Yet there’s no lack of urgent causes deserving the attention that comes with winning the world’s most prestigious prize: wars in Ukraine and Ethiopia, disruptions to supplies of energy and food, rising inequality, the climate crisis, the fallout from the COVID-19 pandemic.

The science prizes reward complex achievements beyond the understanding of most. But the recipients of the prizes in peace and literature are often known by a global audience, and the choices — or perceived omissions — have sometimes stirred emotional reactions.

Members of the European Parliament have called for Ukrainian President Volodymyr Zelenskyy and the people of Ukraine to be recognized this year by the Nobel Peace Prize committee for their resistance to the Russian invasion.

While that desire is understandable, that choice is unlikely because the Nobel committee has a history of honoring figures who end conflicts, not wartime leaders, said Dan Smith, director of the Stockholm International Peace Research Institute.

Smith believes more likely peace prize candidates would be those fighting climate change or the International Atomic Energy Agency, a past recipient. Honoring the IAEA again would recognize its efforts to prevent a radioactive catastrophe at the Russian-occupied Zaporizhzhia nuclear power plant amid fighting in Ukraine, and its work in fighting nuclear proliferation, Smith said.

“This is a really difficult period in world history, and there is not a lot of peace being made,” he said.

Promoting peace isn’t always rewarded with a Nobel. India’s Mohandas Gandhi, a prominent symbol of nonviolence, was never so honored.

In some cases, the winners have not lived out the values enshrined in the peace prize. 

Just this week the Vatican acknowledged imposing disciplinary sanctions on Nobel Peace Prize-winning Bishop Carlos Ximenes Belo following allegations he sexually abused boys in East Timor in the 1990s.

Ethiopian Prime Minister Abiy Ahmed won in 2019 for making peace with neighboring Eritrea. A year later, a largely ethnic conflict erupted in the country’s Tigray region. Some accuse Abiy of stoking the tensions, which have resulted in widespread atrocities. Critics have called for his Nobel to be revoked, and the Nobel committee has issued a rare admonition to him.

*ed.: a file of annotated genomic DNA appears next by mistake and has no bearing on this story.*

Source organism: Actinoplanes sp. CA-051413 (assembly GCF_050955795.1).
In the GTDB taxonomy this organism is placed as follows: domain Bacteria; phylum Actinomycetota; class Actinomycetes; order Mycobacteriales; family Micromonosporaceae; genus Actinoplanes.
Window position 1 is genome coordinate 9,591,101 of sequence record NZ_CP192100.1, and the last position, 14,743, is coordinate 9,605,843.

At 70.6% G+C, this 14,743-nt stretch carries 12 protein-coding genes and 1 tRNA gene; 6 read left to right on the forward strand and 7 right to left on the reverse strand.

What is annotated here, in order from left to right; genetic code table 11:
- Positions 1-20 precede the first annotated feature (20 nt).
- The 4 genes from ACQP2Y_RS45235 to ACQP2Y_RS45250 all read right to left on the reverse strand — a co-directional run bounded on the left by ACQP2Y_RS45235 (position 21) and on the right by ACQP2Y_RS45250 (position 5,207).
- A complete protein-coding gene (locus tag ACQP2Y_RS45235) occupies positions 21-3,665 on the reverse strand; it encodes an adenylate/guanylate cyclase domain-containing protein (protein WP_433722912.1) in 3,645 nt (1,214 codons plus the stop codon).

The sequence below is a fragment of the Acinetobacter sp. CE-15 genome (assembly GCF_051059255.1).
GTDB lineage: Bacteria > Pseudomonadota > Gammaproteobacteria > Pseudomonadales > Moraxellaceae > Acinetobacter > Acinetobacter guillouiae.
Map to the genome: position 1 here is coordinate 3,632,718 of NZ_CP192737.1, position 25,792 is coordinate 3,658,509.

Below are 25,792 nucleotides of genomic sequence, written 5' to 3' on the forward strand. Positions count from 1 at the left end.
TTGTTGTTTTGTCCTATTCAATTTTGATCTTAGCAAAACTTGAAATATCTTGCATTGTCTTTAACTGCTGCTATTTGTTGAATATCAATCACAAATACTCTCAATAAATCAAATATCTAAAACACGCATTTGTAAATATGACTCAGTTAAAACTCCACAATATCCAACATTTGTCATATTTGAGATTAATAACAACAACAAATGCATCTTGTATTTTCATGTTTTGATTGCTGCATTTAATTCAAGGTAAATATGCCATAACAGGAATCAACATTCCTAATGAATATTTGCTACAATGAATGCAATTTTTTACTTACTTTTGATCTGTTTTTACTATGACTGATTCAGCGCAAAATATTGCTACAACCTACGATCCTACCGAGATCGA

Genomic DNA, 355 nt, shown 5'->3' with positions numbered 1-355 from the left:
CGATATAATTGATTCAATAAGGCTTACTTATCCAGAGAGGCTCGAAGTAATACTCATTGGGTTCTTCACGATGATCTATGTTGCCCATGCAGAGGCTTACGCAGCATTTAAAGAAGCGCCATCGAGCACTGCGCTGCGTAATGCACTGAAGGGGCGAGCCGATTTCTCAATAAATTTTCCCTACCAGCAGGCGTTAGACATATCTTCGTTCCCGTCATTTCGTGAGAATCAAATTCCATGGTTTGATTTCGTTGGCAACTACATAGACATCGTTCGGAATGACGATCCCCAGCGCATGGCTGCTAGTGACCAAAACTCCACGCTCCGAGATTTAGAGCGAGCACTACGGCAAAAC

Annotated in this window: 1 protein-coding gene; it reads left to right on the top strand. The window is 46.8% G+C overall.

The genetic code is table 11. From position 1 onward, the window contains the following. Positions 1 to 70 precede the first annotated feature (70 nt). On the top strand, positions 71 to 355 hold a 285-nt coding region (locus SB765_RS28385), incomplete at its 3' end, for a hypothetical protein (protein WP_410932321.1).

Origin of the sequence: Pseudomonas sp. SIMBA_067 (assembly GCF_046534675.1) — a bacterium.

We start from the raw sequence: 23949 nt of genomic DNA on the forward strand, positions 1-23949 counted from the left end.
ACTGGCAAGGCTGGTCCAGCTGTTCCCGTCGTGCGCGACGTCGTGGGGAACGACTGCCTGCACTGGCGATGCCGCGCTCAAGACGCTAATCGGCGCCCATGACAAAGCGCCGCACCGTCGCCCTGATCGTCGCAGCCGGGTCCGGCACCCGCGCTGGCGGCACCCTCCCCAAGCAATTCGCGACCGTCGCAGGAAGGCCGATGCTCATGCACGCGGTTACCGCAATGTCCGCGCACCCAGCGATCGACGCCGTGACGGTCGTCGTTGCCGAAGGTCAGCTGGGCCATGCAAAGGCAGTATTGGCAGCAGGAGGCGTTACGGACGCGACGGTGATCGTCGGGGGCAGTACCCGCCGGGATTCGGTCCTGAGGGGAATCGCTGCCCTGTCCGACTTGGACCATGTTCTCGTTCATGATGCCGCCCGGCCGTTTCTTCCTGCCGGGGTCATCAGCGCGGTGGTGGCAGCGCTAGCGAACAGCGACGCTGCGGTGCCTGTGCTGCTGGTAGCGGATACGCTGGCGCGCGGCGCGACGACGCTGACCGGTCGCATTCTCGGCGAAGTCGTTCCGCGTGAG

The Myanmar activist Aung San Suu Kyi won in 1991 for her opposition to military rule but decades later has been viewed as failing to oppose atrocities committed against the mostly Muslim Rohingya minority.

In some years, no peace prize has been awarded. The Norwegian Nobel Committee paused them during World War I, except to honor the International Committee of the Red Cross in 1917. It didn’t hand out any from 1939 to 1943 because of World War II. In 1948, the year Gandhi died, the committee made no award, citing a lack of a suitable living candidate.

The peace prize also does not always confer protection.

Last year journalists Maria Ressa of the Philippines and Dmitry Muratov of Russia were awarded “for their courageous fight for freedom of expression” in the face of authoritarian governments.

Following the invasion of Ukraine, the Kremlin has cracked down even harder on independent media, including Muratov’s Novaya Gazeta, Russia’s most renowned independent newspaper. Muratov himself was attacked on a Russian train by an assailant who poured red paint over him, injuring his eyes.

The Philippines government this year ordered the shutdown of Ressa’s news organization, Rappler.

The literature prize, meanwhile, has been anything but predictable.

Few had bet on last year’s winner, Zanzibar-born, U.K.-based writer Abdulrazak Gurnah, whose books explore the personal and societal impacts of colonialism and migration.